This week, some women in frontline politics were asked whether or not gender bias exists in politics. Their responses made it clear there is not only a limited understanding of gender bias, but a reluctance to acknowledge it. Perhaps there is concern that acknowledgment would be seen as making excuses or a sign of weakness rather than what it actually is — recognising and naming an issue that pervades our lives.
Gender bias, in simple terms, is the tendency to prefer one gender over another. It is connected to stereotyping and discrimination. Gender is a social construct. People decided how we should be behave and be regarded in the world throughout our entire lives based on visible reproductive organs.
Gendering and the constraints that come with it begin before we are even born. Once the sex is determined, a host of decisions are made. Colours, articles of clothing, names, nicknames, and parents’ dreams for their children are shaped by genitalia. Children are socialised to behave in ways that align with our understanding of gender. Boys, for example, are scolded for crying. As toddlers, they are expected to embody masculinity.
Gender is used to limit our experiences, behaviours and opportunities. The restrictions of gender are embedded in society and, as we perform gender the way we are taught — like men refusing to show a full range of emotion — gender biases are formed and falsely corroborated. We see men expressing anger, we perceive an absence of sadness and decide that they must be strong. We see women expressing sadness and perceive the anger women disguise as non-existent and society decides they are weak.
It is not that these gender stereotypes are true, but that we create restrictive environments that limit people based on gender. Predictably, we then behave in the ways we are taught; this is not a testament to the limitations of our genders, but the outcome of lifelong socialisation.
Men are seen as strong and decisive while women are seen as caring and sympathetic. Again, this is because we are socialised in these ways. Boys and girls are forced into adulthood when they are made to display masculine and feminine characteristics. Boys are often allowed to do things girls are not, from playing outside and leaving the home to underperforming in school while girls are made to help take care of the household and pushed to excel in school (which is proof that we recognise more is required of women).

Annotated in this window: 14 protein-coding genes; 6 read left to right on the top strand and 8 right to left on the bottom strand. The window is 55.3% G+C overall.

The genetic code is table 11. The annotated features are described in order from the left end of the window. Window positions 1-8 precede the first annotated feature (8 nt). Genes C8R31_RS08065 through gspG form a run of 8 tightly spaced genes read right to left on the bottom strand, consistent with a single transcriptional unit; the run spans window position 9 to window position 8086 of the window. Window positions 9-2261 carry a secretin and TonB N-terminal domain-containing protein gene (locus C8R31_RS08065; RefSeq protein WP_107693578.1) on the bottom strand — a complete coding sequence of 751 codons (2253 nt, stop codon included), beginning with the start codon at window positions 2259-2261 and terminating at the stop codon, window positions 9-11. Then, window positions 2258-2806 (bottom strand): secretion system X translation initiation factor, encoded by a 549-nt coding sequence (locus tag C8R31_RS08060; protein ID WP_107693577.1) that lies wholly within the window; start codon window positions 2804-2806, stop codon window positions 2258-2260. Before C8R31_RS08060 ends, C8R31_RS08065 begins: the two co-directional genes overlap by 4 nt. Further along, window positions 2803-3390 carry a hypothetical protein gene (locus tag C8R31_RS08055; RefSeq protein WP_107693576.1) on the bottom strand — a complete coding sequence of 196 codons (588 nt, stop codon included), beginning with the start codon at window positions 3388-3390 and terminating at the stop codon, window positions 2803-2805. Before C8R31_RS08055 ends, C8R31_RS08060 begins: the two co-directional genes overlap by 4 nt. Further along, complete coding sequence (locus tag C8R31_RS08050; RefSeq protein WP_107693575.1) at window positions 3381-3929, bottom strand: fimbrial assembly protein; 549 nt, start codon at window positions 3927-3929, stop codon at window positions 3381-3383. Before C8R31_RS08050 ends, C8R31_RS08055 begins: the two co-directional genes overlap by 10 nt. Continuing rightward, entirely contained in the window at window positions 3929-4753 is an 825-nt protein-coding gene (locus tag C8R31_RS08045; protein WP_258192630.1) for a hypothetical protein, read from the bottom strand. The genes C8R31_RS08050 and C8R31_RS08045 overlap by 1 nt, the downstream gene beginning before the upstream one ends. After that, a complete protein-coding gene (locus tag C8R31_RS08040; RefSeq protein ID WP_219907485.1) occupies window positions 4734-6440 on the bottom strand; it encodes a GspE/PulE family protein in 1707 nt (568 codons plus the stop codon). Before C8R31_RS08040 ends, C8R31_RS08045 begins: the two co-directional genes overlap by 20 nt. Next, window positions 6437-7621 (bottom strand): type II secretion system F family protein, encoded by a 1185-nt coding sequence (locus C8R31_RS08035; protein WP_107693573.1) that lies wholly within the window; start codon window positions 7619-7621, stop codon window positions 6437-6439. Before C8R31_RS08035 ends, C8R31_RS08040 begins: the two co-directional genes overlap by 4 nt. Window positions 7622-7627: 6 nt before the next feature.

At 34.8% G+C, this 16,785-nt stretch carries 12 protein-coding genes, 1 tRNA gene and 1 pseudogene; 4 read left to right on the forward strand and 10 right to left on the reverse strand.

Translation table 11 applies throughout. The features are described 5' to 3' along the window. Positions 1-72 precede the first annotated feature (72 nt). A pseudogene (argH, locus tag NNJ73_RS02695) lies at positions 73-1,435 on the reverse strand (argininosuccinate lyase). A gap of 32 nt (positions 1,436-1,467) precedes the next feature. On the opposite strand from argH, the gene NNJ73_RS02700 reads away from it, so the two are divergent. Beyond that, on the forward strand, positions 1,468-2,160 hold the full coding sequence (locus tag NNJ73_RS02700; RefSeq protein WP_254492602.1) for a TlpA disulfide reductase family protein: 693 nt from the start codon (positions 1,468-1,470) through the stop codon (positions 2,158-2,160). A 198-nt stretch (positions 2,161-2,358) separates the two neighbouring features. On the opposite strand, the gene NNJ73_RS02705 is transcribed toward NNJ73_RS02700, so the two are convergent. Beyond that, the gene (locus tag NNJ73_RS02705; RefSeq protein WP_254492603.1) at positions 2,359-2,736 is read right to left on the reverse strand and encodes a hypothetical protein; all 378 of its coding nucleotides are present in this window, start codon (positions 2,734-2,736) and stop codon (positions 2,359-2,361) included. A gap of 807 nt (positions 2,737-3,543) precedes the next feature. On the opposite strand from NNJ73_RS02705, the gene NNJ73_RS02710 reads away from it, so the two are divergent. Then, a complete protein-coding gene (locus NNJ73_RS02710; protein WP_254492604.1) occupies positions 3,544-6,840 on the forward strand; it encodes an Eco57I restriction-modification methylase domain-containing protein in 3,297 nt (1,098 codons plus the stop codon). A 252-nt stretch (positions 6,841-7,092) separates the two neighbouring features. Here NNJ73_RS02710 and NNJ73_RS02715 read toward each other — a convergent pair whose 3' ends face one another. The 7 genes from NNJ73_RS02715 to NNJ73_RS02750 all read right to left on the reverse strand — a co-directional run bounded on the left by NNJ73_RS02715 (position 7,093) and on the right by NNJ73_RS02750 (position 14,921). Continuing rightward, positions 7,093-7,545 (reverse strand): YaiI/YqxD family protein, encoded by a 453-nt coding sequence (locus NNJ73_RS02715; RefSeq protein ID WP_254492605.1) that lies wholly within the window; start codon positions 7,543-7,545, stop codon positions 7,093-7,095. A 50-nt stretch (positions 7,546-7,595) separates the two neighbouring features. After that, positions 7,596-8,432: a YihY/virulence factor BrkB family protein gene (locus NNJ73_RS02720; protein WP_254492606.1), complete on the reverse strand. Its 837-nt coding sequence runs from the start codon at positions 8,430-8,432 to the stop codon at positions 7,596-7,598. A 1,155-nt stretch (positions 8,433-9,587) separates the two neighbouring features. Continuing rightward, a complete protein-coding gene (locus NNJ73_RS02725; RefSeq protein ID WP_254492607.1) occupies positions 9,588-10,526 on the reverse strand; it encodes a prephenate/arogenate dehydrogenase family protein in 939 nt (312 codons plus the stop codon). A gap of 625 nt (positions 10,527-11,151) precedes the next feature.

From a young age, we are taught that men and boys have more freedom and women and girls have responsibilities to their families and communities. Boys are prompted to speak while girls are encouraged to be quiet. Boys and girls who show leadership skills receive different responses. Boys are applauded for their “strength” while girls are shunned and rebuked for being “bossy”. Boys’ leadership is nurtured and girls’ leadership is discouraged. This affects the way we view and embody leadership as adults.
The common refrain is that “women are too emotional” for leadership. The truth is that we are all emotional. We are experiencing emotions every day. We are happy, sad, angry, guilty, excited, disappointed, nervous, surprised, proud, embarrassed and thrilled.
Emotions are natural, subconscious responses to events. What we control is how we display or share our emotions. We learn, based on a number of factors, including gender ideology, how to control the visibility of our emotions.
For men and boys, anger is generally accepted as a valid emotion, so they are free to express it in their volume and tone of voice and in their actions. Anger is a common excuse for acts of violence perpetrated by men and boys.
For women and girls, anger is not accepted as a valid emotion, so we learn to withhold expressions of anger or to express it in ways that match other emotions such as sadness. It is okay to cry or become withdrawn as woman or girl experiencing sadness. This, however, is not acceptable for men and boys. If they experience sadness, they must hide it or express it in a way that matches an acceptable emotion for them like anger. Thus, we frequently confuse anger and sadness, though we have all learned to make one look like the other.
No emotion is better than another. Some emotions, of course, feel better. It is much preferred to be happy than to be sad. We all experience a full range of emotions, but we are limited in our expression of them and some are deemed more valuable than others. In fact, some are considered more suitable for leaders than others. There is the idea that leaders must be firm, serious, demanding, and in control. These are considered “masculine” traits, suited to and demonstrated by men. Women may have the same traits, but we are warned not to show them, lest our femininity be called into question. The choice, for women, is to be feminine or to be a leader. It must be noted that neither femininity not leadership are as one-note as gender ideology would have us believe.